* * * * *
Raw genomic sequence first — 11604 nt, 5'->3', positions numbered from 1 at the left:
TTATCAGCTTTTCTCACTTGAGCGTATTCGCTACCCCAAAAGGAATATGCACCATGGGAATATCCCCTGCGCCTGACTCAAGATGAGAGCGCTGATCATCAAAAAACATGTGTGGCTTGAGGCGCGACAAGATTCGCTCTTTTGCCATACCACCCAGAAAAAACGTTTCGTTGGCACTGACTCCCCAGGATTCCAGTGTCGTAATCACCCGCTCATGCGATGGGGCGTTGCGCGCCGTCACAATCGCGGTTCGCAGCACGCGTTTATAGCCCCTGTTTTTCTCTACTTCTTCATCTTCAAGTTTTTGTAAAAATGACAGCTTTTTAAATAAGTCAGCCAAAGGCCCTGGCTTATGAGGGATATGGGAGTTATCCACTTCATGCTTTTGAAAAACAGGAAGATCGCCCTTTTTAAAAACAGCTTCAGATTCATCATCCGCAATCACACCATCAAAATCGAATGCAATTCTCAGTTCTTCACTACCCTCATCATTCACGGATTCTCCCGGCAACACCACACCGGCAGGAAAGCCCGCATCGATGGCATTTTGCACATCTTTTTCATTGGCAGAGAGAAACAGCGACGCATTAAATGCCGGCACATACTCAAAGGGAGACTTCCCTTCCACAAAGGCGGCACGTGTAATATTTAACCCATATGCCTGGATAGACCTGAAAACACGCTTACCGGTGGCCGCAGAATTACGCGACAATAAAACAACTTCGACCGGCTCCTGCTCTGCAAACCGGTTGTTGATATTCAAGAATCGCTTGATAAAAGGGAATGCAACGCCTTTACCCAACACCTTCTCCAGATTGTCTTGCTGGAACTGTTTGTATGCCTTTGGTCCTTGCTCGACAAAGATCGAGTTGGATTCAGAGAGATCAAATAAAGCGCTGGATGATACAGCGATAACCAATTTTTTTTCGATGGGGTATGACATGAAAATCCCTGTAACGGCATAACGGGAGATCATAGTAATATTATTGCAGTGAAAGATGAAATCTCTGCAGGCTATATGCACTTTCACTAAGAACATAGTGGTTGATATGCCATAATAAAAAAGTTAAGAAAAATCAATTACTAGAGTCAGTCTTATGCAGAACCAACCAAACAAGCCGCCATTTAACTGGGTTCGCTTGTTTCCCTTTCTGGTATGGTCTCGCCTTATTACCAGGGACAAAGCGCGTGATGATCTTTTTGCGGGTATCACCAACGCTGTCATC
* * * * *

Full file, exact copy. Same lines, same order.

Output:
Raw genomic sequence first — 11604 nt, 5'->3', positions numbered from 1 at the left:
TTATCAGCTTTTCTCACTTGAGCGTATTCGCTACCCCAAAAGGAATATGCACCATGGGAATATCCCCTGCGCCTGACTCAAGATGAGAGCGCTGATCATCAAAAAACATGTGTGGCTTGAGGCGCGACAAGATTCGCTCTTTTGCCATACCACCCAGAAAAAACGTTTCGTTGGCACTGACTCCCCAGGATTCCAGTGTCGTAATCACCCGCTCATGCGATGGGGCGTTGCGCGCCGTCACAATCGCGGTTCGCAGCACGCGTTTATAGCCCCTGTTTTTCTCTACTTCTTCATCTTCAAGTTTTTGTAAAAATGACAGCTTTTTAAATAAGTCAGCCAAAGGCCCTGGCTTATGAGGGATATGGGAGTTATCCACTTCATGCTTTTGAAAAACAGGAAGATCGCCCTTTTTAAAAACAGCTTCAGATTCATCATCCGCAATCACACCATCAAAATCGAATGCAATTCTCAGTTCTTCACTACCCTCATCATTCACGGATTCTCCCGGCAACACCACACCGGCAGGAAAGCCCGCATCGATGGCATTTTGCACATCTTTTTCATTGGCAGAGAGAAACAGCGACGCATTAAATGCCGGCACATACTCAAAGGGAGACTTCCCTTCCACAAAGGCGGCACGTGTAATATTTAACCCATATGCCTGGATAGACCTGAAAACACGCTTACCGGTGGCCGCAGAATTACGCGACAATAAAACAACTTCGACCGGCTCCTGCTCTGCAAACCGGTTGTTGATATTCAAGAATCGCTTGATAAAAGGGAATGCAACGCCTTTACCCAACACCTTCTCCAGATTGTCTTGCTGGAACTGTTTGTATGCCTTTGGTCCTTGCTCGACAAAGATCGAGTTGGATTCAGAGAGATCAAATAAAGCGCTGGATGATACAGCGATAACCAATTTTTTTTCGATGGGGTATGACATGAAAATCCCTGTAACGGCATAACGGGAGATCATAGTAATATTATTGCAGTGAAAGATGAAATCTCTGCAGGCTATATGCACTTTCACTAAGAACATAGTGGTTGATATGCCATAATAAAAAAGTTAAGAAAAATCAATTACTAGAGTCAGTCTTATGCAGAACCAACCAAACAAGCCGCCATTTAACTGGGTTCGCTTGTTTCCCTTTCTGGTATGGTCTCGCCTTATTACCAGGGACAAAGCGCGTGATGATCTTTTTGCGGGTATCACCAACGCTGTCATC